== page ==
Relevance of Mesh Dimension Optimization, Geometry Simplification and Discretization Accuracy in the Study of Mechanical Behaviour of Bare Metal Stents

Relevance of Mesh Dimension Optimization, Geometry Simplification and Discretization Accuracy in the Study of Mechanical Behaviour of Bare Metal Stents

Mariacristina Gagliardi (University of Pisa, Italy)
DOI: 10.4018/978-1-4666-0282-3.ch016
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Abstract

In this paper, a set of analyses on the deployment of coronary stents by using a nonlinear finite element method is proposed. The author proposes a convergence test able to select the appropriate mesh dimension and a methodology to perform the simplification of structures composed of cyclically repeated units to reduce the number of degree of freedom and the analysis run time. A systematic study, based on the analysis of seven meshes for each model, is performed, gradually reducing the element dimension. In addition, geometric models are simplified considering symmetries; adequate boundary conditions are applied and verified based on the results obtained from analysis of the whole model.
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Introduction

The implantation of a coronary stent in human patients in the treatment of the stenosis is a common clinical procedure (El-Menyar et al., 2007; Goodney & Powell, 2008; Zeller, 2007). Stents are metallic cylindrical structures constituted of a cell-repeated pattern. Basing on cell pattern, stents can be classified as slotted tubes, coil or mesh types (Xia et al., 2007). These devices are rigid scaffolds used to maintain a diseased artery open after the implantation (Timmins, 2007). In order to foresee the mechanical behaviour of the structure and to quantify stresses and strains in the device after the application, computer simulations began to receive attention in the last years, when a number of software tools, based on the Finite Element Method (FEM) were developed. In mechanics, the FEM is the most diffused simulation method, employed to study and predict the physical behaviour of bodies undergoing various external forces that involve complex phenomena like great displacements, large deformation or plasticity.

A large number of studies in literature reports the analysis of the mechanical behaviour of stent devices (Chua et al., 2002; Chua et al., 2004; Etave et al., 2001). Finite Element (FE) models of the whole structure of the stent (Migliavacca et al., 2005; Lally et al., 2005), the half structure or a significant part were analyzed (Chua et al., 2002; Kajzer et al., 2005), taking or not into account the presence of the arterial wall. In addition, other computational models analysed effects of the stent on the blood flow (Lam et al., 2008; LaDisa et al., 2005; LaDisa et al., 2006; Fung et al., 2008).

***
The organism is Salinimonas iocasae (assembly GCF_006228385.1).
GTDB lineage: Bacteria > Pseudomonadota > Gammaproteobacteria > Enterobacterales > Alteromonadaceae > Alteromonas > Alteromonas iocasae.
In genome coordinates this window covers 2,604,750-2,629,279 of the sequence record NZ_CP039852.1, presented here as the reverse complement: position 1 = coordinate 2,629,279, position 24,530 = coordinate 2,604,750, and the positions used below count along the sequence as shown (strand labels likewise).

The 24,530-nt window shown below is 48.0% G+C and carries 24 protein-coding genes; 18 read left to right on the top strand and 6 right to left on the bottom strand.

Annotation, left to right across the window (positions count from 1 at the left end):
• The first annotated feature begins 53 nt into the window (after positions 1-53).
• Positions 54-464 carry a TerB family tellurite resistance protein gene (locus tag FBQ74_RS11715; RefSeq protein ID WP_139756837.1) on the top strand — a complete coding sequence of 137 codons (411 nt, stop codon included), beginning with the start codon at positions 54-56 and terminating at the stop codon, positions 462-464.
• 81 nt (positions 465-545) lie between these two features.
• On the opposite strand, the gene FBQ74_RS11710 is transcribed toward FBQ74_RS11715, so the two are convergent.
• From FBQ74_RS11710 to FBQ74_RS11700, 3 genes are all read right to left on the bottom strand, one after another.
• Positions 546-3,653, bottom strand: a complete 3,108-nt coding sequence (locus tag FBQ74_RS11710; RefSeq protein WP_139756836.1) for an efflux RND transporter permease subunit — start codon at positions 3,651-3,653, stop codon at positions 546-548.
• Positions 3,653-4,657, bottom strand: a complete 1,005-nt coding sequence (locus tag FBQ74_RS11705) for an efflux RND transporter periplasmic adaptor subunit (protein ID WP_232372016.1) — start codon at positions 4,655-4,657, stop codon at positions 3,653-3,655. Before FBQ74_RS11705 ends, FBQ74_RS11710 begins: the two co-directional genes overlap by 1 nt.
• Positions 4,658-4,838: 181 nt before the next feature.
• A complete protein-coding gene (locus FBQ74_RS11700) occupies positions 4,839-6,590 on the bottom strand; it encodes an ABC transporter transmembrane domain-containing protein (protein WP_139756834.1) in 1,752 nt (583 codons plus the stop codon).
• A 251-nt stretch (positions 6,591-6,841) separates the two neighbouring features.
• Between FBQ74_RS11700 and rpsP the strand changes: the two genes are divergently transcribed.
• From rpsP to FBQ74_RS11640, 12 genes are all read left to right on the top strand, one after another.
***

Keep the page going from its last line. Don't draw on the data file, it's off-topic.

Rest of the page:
FE computational analyses employ a mathematical model to describe the real behaviour of the structure being analyzed and a discrete model of the real structure by the use of finite elements. A FE analysis allows determining only an approximate numerical solution of the problem. In order to verify quality and reliability of the computational solution, the gathering of experimental and analytical data is required. However, FE packages generally report a great amount of warnings and errors that help the operator in the adjustment of the modelling process.

The choice of the mathematical model fulfilling to describe the object of the analysis depends on a theory that, in turn, is selected on object geometry, material properties constituting the object, as well as constraints and loads applied to the body. The accurate selection of the mathematical model minimizes the modelling error, or rather the error due to the difference between the mathematical function used to describe the theoretical behaviour and the physical property of the analyzed body. During the modelling process, a series of choices are generally made about, for example, the choice to model a thin structures with shell elements, to simplify a body considering symmetries and to delete features unessential with respect of the whole structure. In addition, a predefined structural model, based on a small number of parameters, can schematize the mechanical behaviour of the employed materials. Furthermore, another important factor concerning the modelling procedure is the schematization of constraints and loads. The modelling error depends on these factors but is independent from the FE dimensions.

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